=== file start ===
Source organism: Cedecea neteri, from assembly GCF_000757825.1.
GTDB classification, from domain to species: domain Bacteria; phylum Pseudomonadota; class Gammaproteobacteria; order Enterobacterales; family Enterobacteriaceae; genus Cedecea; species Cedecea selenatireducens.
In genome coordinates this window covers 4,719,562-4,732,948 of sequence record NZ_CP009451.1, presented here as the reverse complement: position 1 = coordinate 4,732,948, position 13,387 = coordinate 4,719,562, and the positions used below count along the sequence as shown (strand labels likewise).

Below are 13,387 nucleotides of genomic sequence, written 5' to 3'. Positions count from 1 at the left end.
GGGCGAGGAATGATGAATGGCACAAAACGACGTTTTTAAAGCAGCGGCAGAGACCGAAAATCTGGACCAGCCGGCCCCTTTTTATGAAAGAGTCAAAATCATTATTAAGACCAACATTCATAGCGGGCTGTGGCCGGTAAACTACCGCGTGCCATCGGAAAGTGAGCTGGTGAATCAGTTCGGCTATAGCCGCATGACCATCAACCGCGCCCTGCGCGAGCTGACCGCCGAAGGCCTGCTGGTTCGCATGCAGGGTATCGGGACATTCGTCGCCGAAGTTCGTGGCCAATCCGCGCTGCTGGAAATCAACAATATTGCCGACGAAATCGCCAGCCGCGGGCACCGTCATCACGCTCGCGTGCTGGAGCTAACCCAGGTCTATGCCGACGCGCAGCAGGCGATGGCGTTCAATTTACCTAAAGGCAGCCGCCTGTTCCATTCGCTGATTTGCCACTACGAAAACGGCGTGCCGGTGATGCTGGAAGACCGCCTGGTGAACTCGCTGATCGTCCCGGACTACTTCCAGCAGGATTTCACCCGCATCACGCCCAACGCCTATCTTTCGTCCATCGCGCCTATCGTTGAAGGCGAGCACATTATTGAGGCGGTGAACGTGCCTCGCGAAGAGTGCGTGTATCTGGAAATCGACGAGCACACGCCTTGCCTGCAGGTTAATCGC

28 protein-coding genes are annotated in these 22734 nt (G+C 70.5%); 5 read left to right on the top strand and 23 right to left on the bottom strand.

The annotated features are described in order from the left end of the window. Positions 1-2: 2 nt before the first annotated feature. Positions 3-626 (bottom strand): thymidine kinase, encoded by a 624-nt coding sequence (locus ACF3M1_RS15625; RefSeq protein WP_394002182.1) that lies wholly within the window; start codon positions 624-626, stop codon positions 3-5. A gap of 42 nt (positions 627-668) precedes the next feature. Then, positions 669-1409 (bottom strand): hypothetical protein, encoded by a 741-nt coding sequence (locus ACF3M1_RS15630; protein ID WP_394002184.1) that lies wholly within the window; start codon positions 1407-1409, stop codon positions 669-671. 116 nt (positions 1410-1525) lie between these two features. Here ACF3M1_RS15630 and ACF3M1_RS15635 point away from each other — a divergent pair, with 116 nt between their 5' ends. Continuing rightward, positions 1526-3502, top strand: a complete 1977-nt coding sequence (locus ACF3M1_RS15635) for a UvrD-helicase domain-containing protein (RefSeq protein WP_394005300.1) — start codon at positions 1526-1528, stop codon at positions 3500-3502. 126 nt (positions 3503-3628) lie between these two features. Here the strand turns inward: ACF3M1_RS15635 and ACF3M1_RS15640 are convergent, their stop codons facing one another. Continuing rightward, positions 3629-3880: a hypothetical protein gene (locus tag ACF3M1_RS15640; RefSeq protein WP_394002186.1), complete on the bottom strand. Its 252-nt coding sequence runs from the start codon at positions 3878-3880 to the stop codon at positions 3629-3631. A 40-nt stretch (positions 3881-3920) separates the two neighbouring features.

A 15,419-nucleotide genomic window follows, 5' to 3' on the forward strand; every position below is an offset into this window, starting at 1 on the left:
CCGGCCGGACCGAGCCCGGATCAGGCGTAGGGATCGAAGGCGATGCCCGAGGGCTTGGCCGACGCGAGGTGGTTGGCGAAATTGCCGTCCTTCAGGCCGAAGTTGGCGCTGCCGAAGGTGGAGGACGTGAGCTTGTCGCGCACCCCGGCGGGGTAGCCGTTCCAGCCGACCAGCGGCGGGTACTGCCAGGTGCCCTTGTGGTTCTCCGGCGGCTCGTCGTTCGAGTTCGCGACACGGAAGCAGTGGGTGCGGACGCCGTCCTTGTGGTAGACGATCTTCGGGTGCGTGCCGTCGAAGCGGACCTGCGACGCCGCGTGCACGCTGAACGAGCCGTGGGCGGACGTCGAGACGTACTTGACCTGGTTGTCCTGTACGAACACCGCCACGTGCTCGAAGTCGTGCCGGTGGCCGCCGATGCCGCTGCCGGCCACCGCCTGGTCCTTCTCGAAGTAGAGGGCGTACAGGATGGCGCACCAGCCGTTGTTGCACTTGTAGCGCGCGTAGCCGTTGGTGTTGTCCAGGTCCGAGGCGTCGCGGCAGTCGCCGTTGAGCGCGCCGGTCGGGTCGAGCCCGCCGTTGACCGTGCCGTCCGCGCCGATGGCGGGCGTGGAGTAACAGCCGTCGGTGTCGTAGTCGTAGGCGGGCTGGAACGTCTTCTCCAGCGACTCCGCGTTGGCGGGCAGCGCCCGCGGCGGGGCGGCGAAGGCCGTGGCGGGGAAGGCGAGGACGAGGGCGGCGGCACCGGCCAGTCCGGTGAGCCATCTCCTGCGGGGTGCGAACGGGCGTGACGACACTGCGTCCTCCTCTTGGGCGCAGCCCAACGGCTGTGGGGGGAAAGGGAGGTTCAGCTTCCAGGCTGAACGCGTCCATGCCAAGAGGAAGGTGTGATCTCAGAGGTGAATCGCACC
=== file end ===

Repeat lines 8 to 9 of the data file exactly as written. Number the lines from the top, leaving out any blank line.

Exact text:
A 15,419-nucleotide genomic window follows, 5' to 3' on the forward strand; every position below is an offset into this window, starting at 1 on the left:
CCGGCCGGACCGAGCCCGGATCAGGCGTAGGGATCGAAGGCGATGCCCGAGGGCTTGGCCGACGCGAGGTGGTTGGCGAAATTGCCGTCCTTCAGGCCGAAGTTGGCGCTGCCGAAGGTGGAGGACGTGAGCTTGTCGCGCACCCCGGCGGGGTAGCCGTTCCAGCCGACCAGCGGCGGGTACTGCCAGGTGCCCTTGTGGTTCTCCGGCGGCTCGTCGTTCGAGTTCGCGACACGGAAGCAGTGGGTGCGGACGCCGTCCTTGTGGTAGACGATCTTCGGGTGCGTGCCGTCGAAGCGGACCTGCGACGCCGCGTGCACGCTGAACGAGCCGTGGGCGGACGTCGAGACGTACTTGACCTGGTTGTCCTGTACGAACACCGCCACGTGCTCGAAGTCGTGCCGGTGGCCGCCGATGCCGCTGCCGGCCACCGCCTGGTCCTTCTCGAAGTAGAGGGCGTACAGGATGGCGCACCAGCCGTTGTTGCACTTGTAGCGCGCGTAGCCGTTGGTGTTGTCCAGGTCCGAGGCGTCGCGGCAGTCGCCGTTGAGCGCGCCGGTCGGGTCGAGCCCGCCGTTGACCGTGCCGTCCGCGCCGATGGCGGGCGTGGAGTAACAGCCGTCGGTGTCGTAGTCGTAGGCGGGCTGGAACGTCTTCTCCAGCGACTCCGCGTTGGCGGGCAGCGCCCGCGGCGGGGCGGCGAAGGCCGTGGCGGGGAAGGCGAGGACGAGGGCGGCGGCACCGGCCAGTCCGGTGAGCCATCTCCTGCGGGGTGCGAACGGGCGTGACGACACTGCGTCCTCCTCTTGGGCGCAGCCCAACGGCTGTGGGGGGAAAGGGAGGTTCAGCTTCCAGGCTGAACGCGTCCATGCCAAGAGGAAGGTGTGATCTCAGAGGTGAATCGCACC